If Canada earns a berth at the 2013 junior World Cup, a significant number of the current Canadian national team will be aged up and too old to participate.
That makes Canada's expectations for the upcoming Pan American junior championships in Mexico bittersweet for some of the players who have helped lift the fortunes of the national team over the past few seasons.
In the last year, Canada has gone from a continental non-factor to rivalling the current Pan Am and former World Cup champion Argentina in recent matches.
Earlier this year Canada split a two-game exhibition series with Argentina in Chile, where they posted an 8-1 record, including a come-from-behind 4-3 victory over the South American powerhouse.
This year, Canada has posted an overall 162 record in international friendlies against - Chile, Mexico and the United States - the three teams they will likely have to beat to earn one of two berths at the World Cup in New Delhi, India next year.
Twenty-one-yearold Ali Currimbhoy and Gabriel Garcia-Ho, both of Burnaby, are two of the current junior national squad.
The Canadian junior squad also includes New Westminster brothers Matthew and Stephen Bissett, both 21, and younger brother Brenden.
Currimbhoy earned his first international junior cap against Chile last year and has been on the squad for every tour since.
Garcia-Ho, 19, whose first appearance with the junior nats was as a 17year-old in Mexico at the 2010 Pan Ams, already has six senior caps to his name.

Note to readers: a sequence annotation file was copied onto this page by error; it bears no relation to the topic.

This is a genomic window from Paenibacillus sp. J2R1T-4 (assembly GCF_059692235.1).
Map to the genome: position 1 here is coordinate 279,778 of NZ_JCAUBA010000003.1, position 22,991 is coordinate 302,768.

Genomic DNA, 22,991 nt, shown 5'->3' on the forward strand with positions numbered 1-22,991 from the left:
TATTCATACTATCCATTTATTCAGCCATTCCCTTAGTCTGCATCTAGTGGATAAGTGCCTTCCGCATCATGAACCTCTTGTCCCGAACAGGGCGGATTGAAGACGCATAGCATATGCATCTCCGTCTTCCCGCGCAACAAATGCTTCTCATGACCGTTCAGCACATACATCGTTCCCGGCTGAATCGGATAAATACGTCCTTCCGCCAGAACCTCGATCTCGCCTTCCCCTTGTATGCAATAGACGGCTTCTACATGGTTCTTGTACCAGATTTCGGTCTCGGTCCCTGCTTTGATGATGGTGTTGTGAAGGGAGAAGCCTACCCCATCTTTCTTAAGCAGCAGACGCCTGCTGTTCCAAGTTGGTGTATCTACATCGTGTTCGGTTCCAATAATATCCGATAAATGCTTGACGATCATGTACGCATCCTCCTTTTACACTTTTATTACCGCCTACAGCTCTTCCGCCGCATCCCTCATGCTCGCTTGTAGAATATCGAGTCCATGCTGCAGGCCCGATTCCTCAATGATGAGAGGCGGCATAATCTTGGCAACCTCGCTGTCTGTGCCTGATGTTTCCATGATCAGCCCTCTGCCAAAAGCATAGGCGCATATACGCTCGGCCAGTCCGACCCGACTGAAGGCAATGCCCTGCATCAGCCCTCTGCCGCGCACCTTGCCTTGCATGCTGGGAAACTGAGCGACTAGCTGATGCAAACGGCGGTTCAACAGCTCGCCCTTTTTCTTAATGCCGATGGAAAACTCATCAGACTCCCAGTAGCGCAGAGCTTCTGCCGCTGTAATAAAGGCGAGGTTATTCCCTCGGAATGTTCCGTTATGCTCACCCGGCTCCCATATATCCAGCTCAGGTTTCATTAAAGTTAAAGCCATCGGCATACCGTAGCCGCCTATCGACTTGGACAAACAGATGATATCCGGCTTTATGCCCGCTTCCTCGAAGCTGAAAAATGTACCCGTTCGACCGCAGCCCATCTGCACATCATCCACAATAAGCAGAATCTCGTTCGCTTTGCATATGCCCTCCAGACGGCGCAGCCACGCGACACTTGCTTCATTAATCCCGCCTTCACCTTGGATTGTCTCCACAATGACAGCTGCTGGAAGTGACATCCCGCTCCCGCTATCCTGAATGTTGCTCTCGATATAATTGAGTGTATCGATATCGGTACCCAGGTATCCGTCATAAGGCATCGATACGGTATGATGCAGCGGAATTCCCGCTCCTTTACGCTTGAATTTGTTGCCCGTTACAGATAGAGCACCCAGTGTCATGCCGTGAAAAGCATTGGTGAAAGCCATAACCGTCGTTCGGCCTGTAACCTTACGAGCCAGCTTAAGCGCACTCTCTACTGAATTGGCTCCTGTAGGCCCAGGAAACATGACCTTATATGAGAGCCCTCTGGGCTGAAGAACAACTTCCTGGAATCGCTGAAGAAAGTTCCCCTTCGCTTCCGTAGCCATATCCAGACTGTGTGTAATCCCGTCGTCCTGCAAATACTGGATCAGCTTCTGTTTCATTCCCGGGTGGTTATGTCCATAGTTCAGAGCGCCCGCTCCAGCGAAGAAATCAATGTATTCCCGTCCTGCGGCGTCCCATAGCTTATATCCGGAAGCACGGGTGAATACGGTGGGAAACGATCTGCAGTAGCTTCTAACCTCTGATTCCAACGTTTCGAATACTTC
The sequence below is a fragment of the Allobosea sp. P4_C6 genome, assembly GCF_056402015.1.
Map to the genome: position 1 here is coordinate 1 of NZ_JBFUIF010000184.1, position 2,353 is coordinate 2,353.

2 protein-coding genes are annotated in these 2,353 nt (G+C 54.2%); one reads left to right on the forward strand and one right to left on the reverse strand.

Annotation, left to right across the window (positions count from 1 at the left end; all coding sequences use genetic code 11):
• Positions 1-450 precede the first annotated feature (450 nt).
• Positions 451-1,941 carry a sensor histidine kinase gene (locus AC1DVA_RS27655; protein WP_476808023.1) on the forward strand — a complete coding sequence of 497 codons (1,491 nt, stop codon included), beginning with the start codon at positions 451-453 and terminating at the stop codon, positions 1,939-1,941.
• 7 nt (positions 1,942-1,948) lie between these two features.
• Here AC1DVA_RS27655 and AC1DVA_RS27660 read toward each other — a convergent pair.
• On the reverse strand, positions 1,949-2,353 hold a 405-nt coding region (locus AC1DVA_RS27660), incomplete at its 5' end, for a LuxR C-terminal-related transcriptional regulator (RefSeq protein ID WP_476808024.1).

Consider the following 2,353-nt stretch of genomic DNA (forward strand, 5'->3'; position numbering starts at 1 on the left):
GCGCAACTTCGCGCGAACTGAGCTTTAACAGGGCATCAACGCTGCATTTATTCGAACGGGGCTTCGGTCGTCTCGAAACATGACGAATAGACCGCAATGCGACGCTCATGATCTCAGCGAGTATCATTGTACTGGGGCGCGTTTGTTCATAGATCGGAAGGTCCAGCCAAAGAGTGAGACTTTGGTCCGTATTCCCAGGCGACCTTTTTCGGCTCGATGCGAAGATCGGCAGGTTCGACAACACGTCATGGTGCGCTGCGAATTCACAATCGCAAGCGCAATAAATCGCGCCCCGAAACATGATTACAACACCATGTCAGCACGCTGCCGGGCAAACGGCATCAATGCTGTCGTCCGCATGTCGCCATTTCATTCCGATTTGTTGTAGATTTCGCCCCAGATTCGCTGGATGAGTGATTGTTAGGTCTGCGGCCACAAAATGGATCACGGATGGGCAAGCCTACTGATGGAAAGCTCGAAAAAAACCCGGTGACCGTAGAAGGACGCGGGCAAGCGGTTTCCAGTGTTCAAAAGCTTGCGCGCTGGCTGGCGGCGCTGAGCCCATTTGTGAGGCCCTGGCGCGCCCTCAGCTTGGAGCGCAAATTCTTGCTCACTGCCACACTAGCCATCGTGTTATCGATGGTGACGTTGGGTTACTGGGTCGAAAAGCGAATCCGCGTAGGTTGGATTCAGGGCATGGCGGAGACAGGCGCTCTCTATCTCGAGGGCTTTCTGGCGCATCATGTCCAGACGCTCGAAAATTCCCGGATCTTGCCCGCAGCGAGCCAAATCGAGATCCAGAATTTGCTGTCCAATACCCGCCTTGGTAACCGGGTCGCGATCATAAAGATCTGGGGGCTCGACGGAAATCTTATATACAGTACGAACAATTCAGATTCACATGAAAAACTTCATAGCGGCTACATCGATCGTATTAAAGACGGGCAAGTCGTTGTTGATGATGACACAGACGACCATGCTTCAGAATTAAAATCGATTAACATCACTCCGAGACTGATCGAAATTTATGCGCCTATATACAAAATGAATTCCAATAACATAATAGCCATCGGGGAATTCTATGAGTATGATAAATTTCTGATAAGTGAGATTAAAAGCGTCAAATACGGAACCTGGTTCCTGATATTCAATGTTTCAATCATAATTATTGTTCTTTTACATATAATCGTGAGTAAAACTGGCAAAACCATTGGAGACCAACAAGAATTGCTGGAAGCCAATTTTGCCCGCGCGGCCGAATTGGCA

But it's Mexico, where Canada finished a disappointing fourth in 2010, that dogs him still.
"We could have easily won the seminfinal match in 2010," the Burnaby forward said of the junior Olympic qualifying game.
As chance would have it, Pan Am champion Argentina declined the opportunity to go to the junior Olympics that year and the runner-up United States would have been overage as a team, leaving bronze medallist Chile to represent the region.
"It turns out we could have gone. We threw away the chance we had to go to represent Canada at the junior Olympics," said Garcia-Ho. "It's been in the back of my mind and missing that opportunity, it makes me more motivated to win this tournament."
On paper, Canada should qualify. Their toughest competition in opening pool play should be host Mexico, who Canada easily outscored 17-1 in a three-match series in June.
If outcomes at the Pan Ams keep to form, Canada would meet either Chile or the U.S. in the semifinals. The top two countries would both earn berths at the World Cup.
But for Currimbhoy, a successful outcome would come at a cost for the overage midfielder.
"Obviously, it's something you think about not being able to play next year, and knowing you want to make the transition to the senior team, you want to work on your strenghs," said the Burnaby Mountain grad. "I can't control whether they'll pick me. I can just work on making myself better, and that's what I've been doing, and so far, it's paying off.
"I want to go to international games and play for Canada, and hopefully put our team through and play for the World Cup. It's a big deal and the job's not done yet."
If Canada is to be successful at the Pan Ams, it will happen with a good old lunch-bucket effort, said Garcia-Ho.
"We're a hardworking team up front. The amount of turnovers they get that end up in goals is shocking," he said. "We're that team that goes for the back post, back-post deflections, tap-ins, rebounds. We're that type of team. Our goals come from teamwork. When we play well as a team, we play very well."
And that is why the prospect of possibly making it to the World Cup without so many of his teammates is difficult for Garcia-Ho.
"You want them to come," he said. "You've seen them work - the struggle over the years. I want (Ali) to come with me. I feel sorry. You see how much work they've put in. They should be there."
But Currimbhoy prefers to focus on the bigger picture.
"There is more important things to focus on than me not going to the world Cup," he said. "If I come home with a gold medal, not going to the World Cup won't feel so bad, anyways."